Robert, on the other hand, possessed an advanced level of phonological awareness and made careful decisions about what letters should be use when creating texts. For example, one day he and his friend Jose constructed the following sentence with magnetic letters at the Spelling Center: "Dinosaur is eete popcorm" After reading the sentence over, Robert noticed that the 'm' in "popcorm" did not sound correct. He searched through the pile of magnetic letters, found an 'n' and replaced the 'm' with it. Robert also read at an advanced level and demonstrated a great deal of fluency when reading out loud. He was quite comfortable blending phonemes and syllables into words and enjoyed reading a great deal. It is possible that English phonological awareness was easier for Robert than Amy because there's a stronger orthographic relationship between Albanian and English than Cantonese and English.
Amy would appear to have a mixed level of emergent writing according Whitehurst and Lonigan (2001). She used both scribbling and drawing in her writing. Although she started to invent spelling later in the semester, the scribbling marks did not disappear. In her writing, she usually only wrote words with consonants. However, by the end of the observation period, Amy had progressed to the stage in which she began to imitate cursive writing. Robert appeared to be approaching conventional spelling as he was including vowels and consonants in his attempts at writing. Throughout the semester, he would experiment with punctuation marks, sometimes adding a period in the middle of a word. By the middle of November, when asked by the researcher, he was able to put an exclamation point at the end of an adult written sentence.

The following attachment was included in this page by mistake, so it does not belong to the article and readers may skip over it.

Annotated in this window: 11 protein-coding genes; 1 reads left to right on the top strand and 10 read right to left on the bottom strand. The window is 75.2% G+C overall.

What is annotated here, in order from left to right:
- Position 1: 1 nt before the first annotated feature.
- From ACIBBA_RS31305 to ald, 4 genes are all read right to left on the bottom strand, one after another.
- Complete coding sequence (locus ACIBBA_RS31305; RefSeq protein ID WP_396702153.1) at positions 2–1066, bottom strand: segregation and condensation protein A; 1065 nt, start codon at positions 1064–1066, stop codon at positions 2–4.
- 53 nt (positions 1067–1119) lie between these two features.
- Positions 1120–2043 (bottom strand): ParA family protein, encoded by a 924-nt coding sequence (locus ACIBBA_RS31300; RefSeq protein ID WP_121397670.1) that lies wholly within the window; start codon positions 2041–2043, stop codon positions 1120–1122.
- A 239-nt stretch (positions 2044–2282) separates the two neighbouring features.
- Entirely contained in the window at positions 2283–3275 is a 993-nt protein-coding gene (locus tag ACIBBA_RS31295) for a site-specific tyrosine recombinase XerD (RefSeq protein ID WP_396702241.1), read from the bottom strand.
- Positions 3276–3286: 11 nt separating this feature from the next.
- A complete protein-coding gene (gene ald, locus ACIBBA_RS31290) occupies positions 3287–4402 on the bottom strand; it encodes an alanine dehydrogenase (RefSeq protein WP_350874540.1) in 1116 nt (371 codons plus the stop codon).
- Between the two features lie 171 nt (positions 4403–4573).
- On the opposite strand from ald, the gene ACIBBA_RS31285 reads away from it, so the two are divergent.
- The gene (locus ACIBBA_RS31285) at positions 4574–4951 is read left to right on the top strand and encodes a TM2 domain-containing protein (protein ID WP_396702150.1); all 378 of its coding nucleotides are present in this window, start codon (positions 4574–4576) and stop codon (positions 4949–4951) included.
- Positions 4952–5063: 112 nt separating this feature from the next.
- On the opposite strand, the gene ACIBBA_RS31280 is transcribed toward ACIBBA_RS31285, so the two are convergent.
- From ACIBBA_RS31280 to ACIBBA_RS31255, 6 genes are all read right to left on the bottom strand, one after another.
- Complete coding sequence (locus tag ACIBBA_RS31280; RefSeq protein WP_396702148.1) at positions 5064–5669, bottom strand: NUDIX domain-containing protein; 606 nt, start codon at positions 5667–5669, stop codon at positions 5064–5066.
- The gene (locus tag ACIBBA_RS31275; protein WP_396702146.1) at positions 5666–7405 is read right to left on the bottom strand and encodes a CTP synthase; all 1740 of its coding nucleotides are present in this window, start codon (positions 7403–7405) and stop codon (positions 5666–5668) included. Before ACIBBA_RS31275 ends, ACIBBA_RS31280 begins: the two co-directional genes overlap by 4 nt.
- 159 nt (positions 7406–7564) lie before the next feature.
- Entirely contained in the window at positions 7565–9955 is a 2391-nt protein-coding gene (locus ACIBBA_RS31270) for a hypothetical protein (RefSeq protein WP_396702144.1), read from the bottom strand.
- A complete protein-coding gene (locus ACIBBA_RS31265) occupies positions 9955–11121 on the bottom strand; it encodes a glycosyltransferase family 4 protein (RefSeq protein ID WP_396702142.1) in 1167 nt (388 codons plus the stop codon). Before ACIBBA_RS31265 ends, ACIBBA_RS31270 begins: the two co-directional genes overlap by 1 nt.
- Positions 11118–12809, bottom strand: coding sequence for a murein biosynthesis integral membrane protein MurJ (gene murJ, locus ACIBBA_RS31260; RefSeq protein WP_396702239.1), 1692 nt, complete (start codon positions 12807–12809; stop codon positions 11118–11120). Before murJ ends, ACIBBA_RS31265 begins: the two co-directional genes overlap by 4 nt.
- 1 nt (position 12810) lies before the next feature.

Both Amy and Robert had a basic understanding of the conventions of reading print in English. However, when compared to Robert, Amy used more personal experiences from her cultural background when attempting to comprehend classroom texts. The following conversation occurred while Amy was putting together an animal puzzle and clearly demonstrates that, for her, knowledge was derived from daily experiences which served as an important resource that supported her comprehension of classroom texts:
Amy: What is your favorite animal? L: um..I like bears. Amy: I like bears too. (after several exchanges) Amy: This is a cow. I know how to spell cow. C-O-W ... (Before she put the piece back on the board, she shows me her necklace). See, this is a cow. I am Chinese. I am a Chinese cow (Cow is one of the Chinese zodiac). Student: I am a cow too. Amy: No, you are not. I am Chinese and you are not. I am Chinese cow. (FN, YCL)
Robert possessed a high level of semantic awareness and understood that words could be manipulated to convey multiple meanings depending on the situation or context. For example, when working in an academic context such as the guided reading center, he was able to use contextual clues within the text to help him pronounce words correctly. In social situations with his peers, he purposefully used nonsense words or created "secret codes," knowing that they had no meaning, in order to elicit a response from his friends. Whatever the context, he was able to read each text in a top-down, left to right manner.